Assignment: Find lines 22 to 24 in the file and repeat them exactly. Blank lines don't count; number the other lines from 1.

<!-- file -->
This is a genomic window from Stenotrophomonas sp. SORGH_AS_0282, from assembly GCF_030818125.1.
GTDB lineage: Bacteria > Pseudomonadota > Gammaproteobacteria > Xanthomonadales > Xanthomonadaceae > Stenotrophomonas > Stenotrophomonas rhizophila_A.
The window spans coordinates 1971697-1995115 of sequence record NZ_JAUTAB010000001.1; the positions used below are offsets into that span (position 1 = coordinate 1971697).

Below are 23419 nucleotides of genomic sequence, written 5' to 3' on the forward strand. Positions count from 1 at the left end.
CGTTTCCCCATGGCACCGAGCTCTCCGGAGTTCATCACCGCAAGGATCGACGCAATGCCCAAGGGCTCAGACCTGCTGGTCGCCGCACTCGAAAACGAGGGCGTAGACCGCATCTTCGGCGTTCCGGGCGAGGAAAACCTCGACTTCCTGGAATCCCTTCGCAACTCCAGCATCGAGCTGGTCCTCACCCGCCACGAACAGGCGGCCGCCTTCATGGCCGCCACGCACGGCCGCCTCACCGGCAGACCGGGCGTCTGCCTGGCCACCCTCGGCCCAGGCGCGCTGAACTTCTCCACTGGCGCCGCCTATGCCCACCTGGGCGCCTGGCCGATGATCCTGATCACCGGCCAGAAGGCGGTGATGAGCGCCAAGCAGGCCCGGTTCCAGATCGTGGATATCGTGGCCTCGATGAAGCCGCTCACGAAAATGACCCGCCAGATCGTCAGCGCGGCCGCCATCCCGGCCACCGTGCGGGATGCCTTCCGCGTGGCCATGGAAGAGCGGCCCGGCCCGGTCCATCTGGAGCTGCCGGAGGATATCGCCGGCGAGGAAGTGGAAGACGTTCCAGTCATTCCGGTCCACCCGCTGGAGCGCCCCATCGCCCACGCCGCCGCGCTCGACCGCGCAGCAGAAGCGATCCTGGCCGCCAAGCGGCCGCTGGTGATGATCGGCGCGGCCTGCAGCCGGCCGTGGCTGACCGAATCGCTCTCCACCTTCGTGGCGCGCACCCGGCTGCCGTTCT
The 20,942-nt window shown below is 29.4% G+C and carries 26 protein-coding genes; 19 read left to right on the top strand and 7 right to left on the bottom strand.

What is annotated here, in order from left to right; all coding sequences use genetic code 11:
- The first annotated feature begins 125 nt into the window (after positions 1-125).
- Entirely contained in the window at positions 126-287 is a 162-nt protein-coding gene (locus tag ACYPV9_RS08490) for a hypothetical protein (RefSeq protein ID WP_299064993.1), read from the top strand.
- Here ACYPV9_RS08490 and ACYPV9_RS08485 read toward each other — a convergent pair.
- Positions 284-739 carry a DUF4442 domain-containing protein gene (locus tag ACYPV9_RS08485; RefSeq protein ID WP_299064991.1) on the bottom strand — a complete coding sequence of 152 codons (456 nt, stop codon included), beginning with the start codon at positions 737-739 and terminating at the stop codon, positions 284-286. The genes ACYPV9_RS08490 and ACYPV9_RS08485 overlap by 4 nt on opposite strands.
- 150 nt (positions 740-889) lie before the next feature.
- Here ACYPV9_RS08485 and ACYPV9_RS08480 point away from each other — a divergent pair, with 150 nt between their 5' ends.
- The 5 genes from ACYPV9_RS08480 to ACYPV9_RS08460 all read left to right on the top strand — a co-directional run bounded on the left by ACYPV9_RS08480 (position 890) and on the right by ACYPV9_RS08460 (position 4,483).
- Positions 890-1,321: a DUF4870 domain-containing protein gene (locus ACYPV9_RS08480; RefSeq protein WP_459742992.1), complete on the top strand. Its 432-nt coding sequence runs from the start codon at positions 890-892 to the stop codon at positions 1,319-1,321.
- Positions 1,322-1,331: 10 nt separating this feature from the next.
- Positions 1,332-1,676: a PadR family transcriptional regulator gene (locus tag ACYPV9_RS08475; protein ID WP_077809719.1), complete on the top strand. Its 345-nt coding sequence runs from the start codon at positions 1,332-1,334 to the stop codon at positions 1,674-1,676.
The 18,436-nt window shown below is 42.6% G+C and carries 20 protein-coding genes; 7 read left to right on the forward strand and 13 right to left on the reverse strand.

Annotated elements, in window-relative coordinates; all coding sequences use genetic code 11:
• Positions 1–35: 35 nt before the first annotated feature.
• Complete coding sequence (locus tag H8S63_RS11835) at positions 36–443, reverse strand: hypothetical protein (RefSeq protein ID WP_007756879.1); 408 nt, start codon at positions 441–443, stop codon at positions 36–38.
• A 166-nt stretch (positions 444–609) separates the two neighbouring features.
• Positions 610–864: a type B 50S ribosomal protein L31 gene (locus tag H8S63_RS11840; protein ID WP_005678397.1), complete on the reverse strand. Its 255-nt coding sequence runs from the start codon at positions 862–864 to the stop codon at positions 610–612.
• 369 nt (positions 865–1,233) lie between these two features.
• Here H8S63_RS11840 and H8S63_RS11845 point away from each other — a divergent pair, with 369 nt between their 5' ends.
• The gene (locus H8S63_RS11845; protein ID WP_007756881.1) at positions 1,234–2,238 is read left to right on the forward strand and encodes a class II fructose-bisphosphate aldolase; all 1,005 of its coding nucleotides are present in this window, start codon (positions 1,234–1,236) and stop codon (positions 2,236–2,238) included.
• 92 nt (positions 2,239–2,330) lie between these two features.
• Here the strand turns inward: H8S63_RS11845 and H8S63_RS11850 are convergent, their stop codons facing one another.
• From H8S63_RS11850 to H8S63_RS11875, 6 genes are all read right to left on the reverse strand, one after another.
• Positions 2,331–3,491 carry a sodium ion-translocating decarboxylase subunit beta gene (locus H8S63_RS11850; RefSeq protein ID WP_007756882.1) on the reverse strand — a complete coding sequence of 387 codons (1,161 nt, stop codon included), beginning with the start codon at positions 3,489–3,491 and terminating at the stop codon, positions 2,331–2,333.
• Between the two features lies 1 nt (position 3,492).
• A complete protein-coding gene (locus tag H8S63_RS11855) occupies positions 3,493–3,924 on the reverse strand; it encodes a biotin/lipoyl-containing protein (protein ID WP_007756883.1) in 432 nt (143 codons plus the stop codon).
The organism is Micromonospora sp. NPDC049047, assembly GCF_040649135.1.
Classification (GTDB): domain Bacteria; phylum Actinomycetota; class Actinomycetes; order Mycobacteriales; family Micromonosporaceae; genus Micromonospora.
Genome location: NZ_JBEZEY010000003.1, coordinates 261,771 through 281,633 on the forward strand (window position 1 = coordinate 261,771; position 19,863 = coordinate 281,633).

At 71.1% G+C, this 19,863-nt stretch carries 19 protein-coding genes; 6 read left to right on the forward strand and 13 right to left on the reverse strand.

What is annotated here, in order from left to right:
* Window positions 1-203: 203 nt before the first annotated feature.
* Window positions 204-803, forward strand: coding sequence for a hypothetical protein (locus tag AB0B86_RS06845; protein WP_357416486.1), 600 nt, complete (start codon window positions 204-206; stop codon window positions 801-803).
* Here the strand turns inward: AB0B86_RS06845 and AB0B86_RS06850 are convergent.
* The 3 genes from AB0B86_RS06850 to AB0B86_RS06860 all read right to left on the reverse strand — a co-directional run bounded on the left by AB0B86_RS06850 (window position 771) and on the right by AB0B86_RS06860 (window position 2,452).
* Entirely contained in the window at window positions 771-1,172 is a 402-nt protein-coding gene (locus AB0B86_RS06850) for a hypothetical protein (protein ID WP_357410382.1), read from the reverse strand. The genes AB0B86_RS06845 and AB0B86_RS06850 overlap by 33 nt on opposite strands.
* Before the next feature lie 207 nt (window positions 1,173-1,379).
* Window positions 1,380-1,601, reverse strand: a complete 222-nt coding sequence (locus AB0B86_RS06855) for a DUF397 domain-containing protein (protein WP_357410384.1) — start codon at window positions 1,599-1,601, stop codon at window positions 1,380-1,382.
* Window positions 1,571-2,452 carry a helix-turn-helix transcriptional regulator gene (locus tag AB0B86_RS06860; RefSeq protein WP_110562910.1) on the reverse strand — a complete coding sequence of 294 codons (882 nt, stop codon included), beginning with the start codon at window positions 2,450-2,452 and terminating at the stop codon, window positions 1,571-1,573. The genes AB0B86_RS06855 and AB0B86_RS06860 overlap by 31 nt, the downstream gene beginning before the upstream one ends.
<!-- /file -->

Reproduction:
• A 166-nt stretch (positions 444–609) separates the two neighbouring features.
• Positions 610–864: a type B 50S ribosomal protein L31 gene (locus tag H8S63_RS11840; protein ID WP_005678397.1), complete on the reverse strand. Its 255-nt coding sequence runs from the start codon at positions 862–864 to the stop codon at positions 610–612.
• 369 nt (positions 865–1,233) lie between these two features.